Why do yucca trunks break in half?
Kim Schmider has a large Yucca torreyi that had three tall, individual trunks. This summer one of the trunks broke in half and was wet inside. Then, another trunk broke in half and sounded hollow. What’s going on?
We reached out to New Mexico landscape architect David Cristiani, and John White, Garden Curator for the Chihuahuan Desert Gardens at the University of Texas- El Paso, to get their thoughts. Both have seen this issue on torreyi and other large, tree-form yuccas.
Although it isn’t obvious from these photos, both John and David suggest the culprit could be yucca weevil. Look for frass and exit holes in the trunk. Also look for any cavities or trails that may have been made by other boring insects, whose larvae bore into the trunk and feed on the heart of the plant, making it less stable and more susceptible to decay and breakage.
John and David also noted, and I’ve witnessed this myself, that the problem could just as easily be that the weight of a large limb growing at an angle may become too heavy for the trunk to support. Environmental factors will have an effect on this: heavy spring rains in Central Texas may lead to rapid, weak growth. Also, in an irrigated landscape, regular irrigation, and perhaps fertilization, may be a factor causing the yucca to grow too fast.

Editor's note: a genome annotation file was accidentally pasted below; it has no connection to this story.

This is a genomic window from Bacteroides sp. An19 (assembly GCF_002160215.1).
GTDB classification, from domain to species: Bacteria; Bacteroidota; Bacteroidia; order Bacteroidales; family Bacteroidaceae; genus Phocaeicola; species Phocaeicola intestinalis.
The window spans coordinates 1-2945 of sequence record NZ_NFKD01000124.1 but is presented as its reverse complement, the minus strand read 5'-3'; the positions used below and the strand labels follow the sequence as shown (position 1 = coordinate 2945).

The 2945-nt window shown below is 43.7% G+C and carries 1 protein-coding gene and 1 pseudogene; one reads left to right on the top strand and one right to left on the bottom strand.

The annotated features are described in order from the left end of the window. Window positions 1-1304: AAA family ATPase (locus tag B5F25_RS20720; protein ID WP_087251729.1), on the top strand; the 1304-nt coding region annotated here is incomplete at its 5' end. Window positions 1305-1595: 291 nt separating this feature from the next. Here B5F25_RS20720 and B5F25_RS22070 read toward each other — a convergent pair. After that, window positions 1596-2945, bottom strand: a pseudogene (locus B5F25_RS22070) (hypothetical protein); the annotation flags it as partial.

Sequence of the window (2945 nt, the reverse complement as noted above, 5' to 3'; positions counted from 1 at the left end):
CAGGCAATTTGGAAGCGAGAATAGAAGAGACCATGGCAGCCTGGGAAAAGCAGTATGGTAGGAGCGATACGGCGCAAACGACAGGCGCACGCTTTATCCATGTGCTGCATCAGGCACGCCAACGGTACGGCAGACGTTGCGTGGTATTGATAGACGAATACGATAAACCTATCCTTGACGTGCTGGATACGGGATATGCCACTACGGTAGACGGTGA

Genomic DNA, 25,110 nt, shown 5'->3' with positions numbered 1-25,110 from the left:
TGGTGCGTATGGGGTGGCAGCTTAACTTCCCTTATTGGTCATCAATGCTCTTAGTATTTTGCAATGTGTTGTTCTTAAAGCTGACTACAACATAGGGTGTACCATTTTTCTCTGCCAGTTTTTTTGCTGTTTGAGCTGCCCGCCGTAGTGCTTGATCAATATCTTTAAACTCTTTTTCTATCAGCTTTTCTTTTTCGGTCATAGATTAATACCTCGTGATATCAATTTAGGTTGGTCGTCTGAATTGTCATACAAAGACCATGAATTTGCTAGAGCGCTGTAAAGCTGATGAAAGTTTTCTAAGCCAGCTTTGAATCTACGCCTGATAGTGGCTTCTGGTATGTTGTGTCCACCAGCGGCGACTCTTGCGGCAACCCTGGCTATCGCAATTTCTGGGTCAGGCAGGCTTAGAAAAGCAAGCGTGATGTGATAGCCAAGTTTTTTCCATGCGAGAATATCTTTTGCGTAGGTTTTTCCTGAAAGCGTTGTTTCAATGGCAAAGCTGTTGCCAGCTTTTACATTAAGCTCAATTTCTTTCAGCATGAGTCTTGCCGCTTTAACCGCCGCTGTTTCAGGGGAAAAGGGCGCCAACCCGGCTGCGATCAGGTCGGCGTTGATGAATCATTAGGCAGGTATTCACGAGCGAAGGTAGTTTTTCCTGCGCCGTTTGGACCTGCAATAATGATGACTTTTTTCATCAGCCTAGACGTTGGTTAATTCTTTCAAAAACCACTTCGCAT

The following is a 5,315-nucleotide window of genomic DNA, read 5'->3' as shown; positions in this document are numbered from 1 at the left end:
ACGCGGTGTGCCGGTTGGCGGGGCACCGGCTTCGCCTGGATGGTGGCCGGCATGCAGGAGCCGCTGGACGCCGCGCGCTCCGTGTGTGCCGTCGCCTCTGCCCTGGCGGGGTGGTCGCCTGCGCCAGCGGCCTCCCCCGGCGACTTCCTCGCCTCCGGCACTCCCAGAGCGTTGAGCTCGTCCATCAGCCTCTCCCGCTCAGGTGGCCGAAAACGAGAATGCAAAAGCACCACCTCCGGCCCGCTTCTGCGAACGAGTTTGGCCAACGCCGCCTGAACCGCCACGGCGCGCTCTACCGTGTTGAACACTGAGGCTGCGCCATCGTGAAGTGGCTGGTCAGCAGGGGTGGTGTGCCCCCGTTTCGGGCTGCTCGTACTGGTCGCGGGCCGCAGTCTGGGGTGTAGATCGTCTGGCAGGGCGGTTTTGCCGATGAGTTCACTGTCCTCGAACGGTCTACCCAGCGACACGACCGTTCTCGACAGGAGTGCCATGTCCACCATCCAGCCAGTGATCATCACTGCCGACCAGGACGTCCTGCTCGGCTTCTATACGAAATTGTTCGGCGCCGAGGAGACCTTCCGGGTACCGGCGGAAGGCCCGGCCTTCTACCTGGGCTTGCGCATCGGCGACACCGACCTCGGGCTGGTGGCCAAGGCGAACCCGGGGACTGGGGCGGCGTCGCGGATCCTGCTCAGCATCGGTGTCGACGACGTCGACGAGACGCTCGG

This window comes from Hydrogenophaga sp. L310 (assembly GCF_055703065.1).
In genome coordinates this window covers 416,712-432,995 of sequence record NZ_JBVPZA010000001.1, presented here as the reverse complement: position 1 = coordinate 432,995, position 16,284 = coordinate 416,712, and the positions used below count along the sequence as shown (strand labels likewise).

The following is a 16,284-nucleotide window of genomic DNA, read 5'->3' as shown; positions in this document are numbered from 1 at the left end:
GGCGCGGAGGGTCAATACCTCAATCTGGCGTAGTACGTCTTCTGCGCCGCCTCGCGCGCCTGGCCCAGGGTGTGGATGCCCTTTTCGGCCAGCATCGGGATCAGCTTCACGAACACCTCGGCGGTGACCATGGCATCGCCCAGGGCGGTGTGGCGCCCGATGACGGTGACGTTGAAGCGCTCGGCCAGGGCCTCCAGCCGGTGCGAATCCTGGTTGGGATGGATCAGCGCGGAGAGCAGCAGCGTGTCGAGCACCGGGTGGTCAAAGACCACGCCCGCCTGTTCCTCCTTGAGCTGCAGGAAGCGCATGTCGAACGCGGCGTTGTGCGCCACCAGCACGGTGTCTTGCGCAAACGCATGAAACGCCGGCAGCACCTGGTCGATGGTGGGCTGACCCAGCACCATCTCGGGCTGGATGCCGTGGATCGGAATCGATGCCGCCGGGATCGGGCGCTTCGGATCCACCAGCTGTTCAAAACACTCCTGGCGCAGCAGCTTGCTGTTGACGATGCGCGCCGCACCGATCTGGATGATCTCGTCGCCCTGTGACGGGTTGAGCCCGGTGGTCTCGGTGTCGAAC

In either case, rapid growth often results in a weakened trunk. Much like a teenager who may be a little clumsy at a point when their legs grow a little faster than the rest of their body, rapid growth spurts in desert species, which are more accustomed to a different pattern of rainfall, often become gangly and “lose their balance.”
Yucca are slow-growers, so resist the temptation to fertilize, and even to irrigate, except during the hottest, longest of dry spells, and even then, only sparingly. Plant yucca and other desert species in rocky areas of the garden, perhaps even on berms, and be sure that the soil has good drainage. And don’t use bark or other organic mulch around these plants. In short: do everything you can to mimic their native habitat.